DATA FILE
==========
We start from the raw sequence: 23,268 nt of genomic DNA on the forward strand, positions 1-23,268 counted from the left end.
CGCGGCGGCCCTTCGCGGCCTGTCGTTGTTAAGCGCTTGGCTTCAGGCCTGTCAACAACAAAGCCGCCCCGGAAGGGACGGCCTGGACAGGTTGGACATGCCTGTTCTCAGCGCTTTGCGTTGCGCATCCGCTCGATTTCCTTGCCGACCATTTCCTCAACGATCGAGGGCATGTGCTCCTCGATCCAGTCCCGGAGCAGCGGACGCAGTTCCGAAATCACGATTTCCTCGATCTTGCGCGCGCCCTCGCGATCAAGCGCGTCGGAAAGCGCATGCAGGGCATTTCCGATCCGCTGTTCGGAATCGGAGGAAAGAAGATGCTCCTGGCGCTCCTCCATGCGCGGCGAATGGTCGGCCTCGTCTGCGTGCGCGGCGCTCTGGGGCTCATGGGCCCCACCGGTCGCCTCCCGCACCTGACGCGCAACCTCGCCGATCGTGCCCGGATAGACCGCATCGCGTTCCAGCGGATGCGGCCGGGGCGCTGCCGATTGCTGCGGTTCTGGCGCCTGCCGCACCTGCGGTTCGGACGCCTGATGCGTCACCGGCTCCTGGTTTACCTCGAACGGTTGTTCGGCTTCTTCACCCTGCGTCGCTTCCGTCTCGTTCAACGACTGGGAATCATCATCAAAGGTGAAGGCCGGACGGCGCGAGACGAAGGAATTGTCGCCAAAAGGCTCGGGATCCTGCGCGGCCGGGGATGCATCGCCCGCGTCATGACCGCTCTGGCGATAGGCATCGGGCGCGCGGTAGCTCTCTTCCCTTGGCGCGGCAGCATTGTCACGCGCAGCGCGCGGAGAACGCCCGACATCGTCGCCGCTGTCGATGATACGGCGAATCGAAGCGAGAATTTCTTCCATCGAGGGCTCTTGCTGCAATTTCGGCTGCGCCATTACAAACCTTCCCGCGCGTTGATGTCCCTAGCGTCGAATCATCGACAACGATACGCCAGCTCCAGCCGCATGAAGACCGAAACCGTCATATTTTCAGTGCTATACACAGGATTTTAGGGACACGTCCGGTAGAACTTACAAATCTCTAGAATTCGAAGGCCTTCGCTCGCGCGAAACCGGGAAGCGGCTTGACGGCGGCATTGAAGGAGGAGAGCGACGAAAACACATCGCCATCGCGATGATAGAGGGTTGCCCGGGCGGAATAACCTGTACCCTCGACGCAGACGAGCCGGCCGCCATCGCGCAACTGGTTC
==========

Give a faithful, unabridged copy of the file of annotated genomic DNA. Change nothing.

We start from the raw sequence: 23,268 nt of genomic DNA on the forward strand, positions 1-23,268 counted from the left end.
CGCGGCGGCCCTTCGCGGCCTGTCGTTGTTAAGCGCTTGGCTTCAGGCCTGTCAACAACAAAGCCGCCCCGGAAGGGACGGCCTGGACAGGTTGGACATGCCTGTTCTCAGCGCTTTGCGTTGCGCATCCGCTCGATTTCCTTGCCGACCATTTCCTCAACGATCGAGGGCATGTGCTCCTCGATCCAGTCCCGGAGCAGCGGACGCAGTTCCGAAATCACGATTTCCTCGATCTTGCGCGCGCCCTCGCGATCAAGCGCGTCGGAAAGCGCATGCAGGGCATTTCCGATCCGCTGTTCGGAATCGGAGGAAAGAAGATGCTCCTGGCGCTCCTCCATGCGCGGCGAATGGTCGGCCTCGTCTGCGTGCGCGGCGCTCTGGGGCTCATGGGCCCCACCGGTCGCCTCCCGCACCTGACGCGCAACCTCGCCGATCGTGCCCGGATAGACCGCATCGCGTTCCAGCGGATGCGGCCGGGGCGCTGCCGATTGCTGCGGTTCTGGCGCCTGCCGCACCTGCGGTTCGGACGCCTGATGCGTCACCGGCTCCTGGTTTACCTCGAACGGTTGTTCGGCTTCTTCACCCTGCGTCGCTTCCGTCTCGTTCAACGACTGGGAATCATCATCAAAGGTGAAGGCCGGACGGCGCGAGACGAAGGAATTGTCGCCAAAAGGCTCGGGATCCTGCGCGGCCGGGGATGCATCGCCCGCGTCATGACCGCTCTGGCGATAGGCATCGGGCGCGCGGTAGCTCTCTTCCCTTGGCGCGGCAGCATTGTCACGCGCAGCGCGCGGAGAACGCCCGACATCGTCGCCGCTGTCGATGATACGGCGAATCGAAGCGAGAATTTCTTCCATCGAGGGCTCTTGCTGCAATTTCGGCTGCGCCATTACAAACCTTCCCGCGCGTTGATGTCCCTAGCGTCGAATCATCGACAACGATACGCCAGCTCCAGCCGCATGAAGACCGAAACCGTCATATTTTCAGTGCTATACACAGGATTTTAGGGACACGTCCGGTAGAACTTACAAATCTCTAGAATTCGAAGGCCTTCGCTCGCGCGAAACCGGGAAGCGGCTTGACGGCGGCATTGAAGGAGGAGAGCGACGAAAACACATCGCCATCGCGATGATAGAGGGTTGCCCGGGCGGAATAACCTGTACCCTCGACGCAGACGAGCCGGCCGCCATCGCGCAACTGGTTC